Monkey Shoulder is a blended malt composed primarily of whisky made at a small distillery near Balvenie (and operated by the William Grant & Sons - the same parent company) called Kininvie.  Kininvie, built on July 4th 1990 is on of the newer distilleries in Scotland - and Monkey Shoulder is one of the few ways to taste it (there are only a handful of single malt editions).  Most of its output initially went into Clan MacGregor.  Kininvie is only a few hundred meters away from Balvenie, and it doesn't have its own mash tuns.  It gets its mash piped from Balvenie.  Kininvie was mothballed in 2011 but then re-opened in 2012.  Now Monkey Shoulder is primarily Kininvie, but it also has malt whiskies from Balvenie and Glenfiddich as well.  It's a NAS vatting - but the age of the whiskies is around 8-9 years of age.  The "Batch 27" on the label apparently refers to each batch being vatted of 27 individual casks of whisky.  The casks used are exclusively ex-bourbon - and it shows in the color and the flavors which are honeyed and malty - without any sherry influence.  At $30 to $35, Monkey Shoulder is priced comparably with mid-range luxury blends like Chival Regal and is a few bucks less than  Johnny Walker Black Label.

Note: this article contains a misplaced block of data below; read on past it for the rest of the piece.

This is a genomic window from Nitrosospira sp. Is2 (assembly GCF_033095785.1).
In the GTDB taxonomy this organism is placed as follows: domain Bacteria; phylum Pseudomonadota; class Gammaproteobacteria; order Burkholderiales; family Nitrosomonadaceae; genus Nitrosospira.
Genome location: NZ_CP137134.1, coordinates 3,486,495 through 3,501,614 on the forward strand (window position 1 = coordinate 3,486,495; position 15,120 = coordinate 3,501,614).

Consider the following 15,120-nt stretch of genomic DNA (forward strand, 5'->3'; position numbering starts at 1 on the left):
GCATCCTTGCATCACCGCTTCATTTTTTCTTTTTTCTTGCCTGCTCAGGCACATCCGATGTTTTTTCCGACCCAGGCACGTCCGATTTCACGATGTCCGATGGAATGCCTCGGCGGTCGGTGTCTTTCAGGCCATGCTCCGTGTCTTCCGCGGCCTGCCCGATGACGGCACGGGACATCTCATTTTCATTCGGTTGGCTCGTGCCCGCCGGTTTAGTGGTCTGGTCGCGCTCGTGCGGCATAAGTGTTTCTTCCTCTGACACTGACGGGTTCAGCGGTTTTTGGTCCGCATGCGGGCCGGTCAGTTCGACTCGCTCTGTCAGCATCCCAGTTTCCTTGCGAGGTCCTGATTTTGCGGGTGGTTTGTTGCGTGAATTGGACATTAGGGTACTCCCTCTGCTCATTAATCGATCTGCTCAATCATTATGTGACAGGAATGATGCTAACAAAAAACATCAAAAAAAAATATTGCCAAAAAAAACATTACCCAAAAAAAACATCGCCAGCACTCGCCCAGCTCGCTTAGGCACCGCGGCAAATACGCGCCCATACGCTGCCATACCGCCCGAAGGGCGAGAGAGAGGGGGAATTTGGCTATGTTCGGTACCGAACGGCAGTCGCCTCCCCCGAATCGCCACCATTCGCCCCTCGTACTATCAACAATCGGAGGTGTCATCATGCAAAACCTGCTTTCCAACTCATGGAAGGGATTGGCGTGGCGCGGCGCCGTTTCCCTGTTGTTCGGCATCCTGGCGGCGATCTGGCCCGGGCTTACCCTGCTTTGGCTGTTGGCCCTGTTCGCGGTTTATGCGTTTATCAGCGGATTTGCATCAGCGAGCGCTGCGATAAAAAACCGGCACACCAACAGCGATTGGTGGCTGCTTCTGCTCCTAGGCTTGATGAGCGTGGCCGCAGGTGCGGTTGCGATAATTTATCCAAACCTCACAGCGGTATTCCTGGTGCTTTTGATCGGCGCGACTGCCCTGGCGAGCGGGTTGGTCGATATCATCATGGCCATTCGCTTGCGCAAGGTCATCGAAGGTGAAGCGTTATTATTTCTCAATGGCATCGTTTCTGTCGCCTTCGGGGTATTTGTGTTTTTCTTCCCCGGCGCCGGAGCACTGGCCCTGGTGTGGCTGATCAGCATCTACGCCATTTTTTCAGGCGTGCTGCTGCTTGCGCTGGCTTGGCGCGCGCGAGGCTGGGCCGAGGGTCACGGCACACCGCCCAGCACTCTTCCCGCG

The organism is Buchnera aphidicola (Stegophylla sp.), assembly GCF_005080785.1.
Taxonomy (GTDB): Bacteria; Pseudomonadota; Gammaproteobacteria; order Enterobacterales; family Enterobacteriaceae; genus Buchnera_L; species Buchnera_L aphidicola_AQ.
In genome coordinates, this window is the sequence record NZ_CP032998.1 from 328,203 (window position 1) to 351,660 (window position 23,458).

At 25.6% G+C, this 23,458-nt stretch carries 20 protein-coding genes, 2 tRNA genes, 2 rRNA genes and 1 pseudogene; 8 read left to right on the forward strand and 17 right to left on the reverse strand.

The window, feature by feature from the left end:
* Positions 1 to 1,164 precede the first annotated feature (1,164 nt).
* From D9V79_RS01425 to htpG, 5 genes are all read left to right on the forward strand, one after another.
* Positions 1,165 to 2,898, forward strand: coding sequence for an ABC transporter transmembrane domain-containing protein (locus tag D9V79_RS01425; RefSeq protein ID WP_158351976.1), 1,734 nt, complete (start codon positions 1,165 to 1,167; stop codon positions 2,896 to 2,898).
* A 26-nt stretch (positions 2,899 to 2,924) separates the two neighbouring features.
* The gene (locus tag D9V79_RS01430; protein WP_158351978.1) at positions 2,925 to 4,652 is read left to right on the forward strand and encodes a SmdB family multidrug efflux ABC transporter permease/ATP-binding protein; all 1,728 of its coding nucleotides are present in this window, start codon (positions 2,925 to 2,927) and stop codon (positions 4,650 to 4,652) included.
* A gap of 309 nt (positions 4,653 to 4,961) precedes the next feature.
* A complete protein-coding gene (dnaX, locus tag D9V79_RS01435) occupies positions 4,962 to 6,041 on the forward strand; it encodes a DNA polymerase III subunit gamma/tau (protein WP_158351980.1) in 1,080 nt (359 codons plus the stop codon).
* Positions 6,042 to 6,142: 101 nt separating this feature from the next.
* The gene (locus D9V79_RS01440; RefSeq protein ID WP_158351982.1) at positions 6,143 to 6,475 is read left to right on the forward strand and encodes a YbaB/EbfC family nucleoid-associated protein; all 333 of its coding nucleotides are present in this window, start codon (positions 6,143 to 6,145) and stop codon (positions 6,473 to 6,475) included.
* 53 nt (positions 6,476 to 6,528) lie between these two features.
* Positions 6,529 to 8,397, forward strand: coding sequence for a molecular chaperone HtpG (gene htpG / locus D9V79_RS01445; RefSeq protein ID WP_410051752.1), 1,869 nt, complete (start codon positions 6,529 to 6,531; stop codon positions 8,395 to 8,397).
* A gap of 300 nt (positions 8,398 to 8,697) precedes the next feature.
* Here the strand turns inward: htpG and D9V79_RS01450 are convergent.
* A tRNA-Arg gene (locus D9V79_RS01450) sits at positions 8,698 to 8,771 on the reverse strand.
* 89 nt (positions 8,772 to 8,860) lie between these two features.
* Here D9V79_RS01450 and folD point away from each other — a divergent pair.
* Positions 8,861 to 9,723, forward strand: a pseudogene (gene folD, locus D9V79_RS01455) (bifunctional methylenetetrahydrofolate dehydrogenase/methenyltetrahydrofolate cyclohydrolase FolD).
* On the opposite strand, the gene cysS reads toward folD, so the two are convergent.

Monkey Shoulder Batch 27 43% abv.

Color:  Full Gold

Nose:  Honey, malt, heather, floral bloom, wax, apple, green melon, hint of anise.  There's also a bit of distant musky almost meaty animal smell behind those sweet fruits.  All of these elements are gentle and light - yet sweet and satisfying.  It's a very pretty nose.  For the price it's stunning.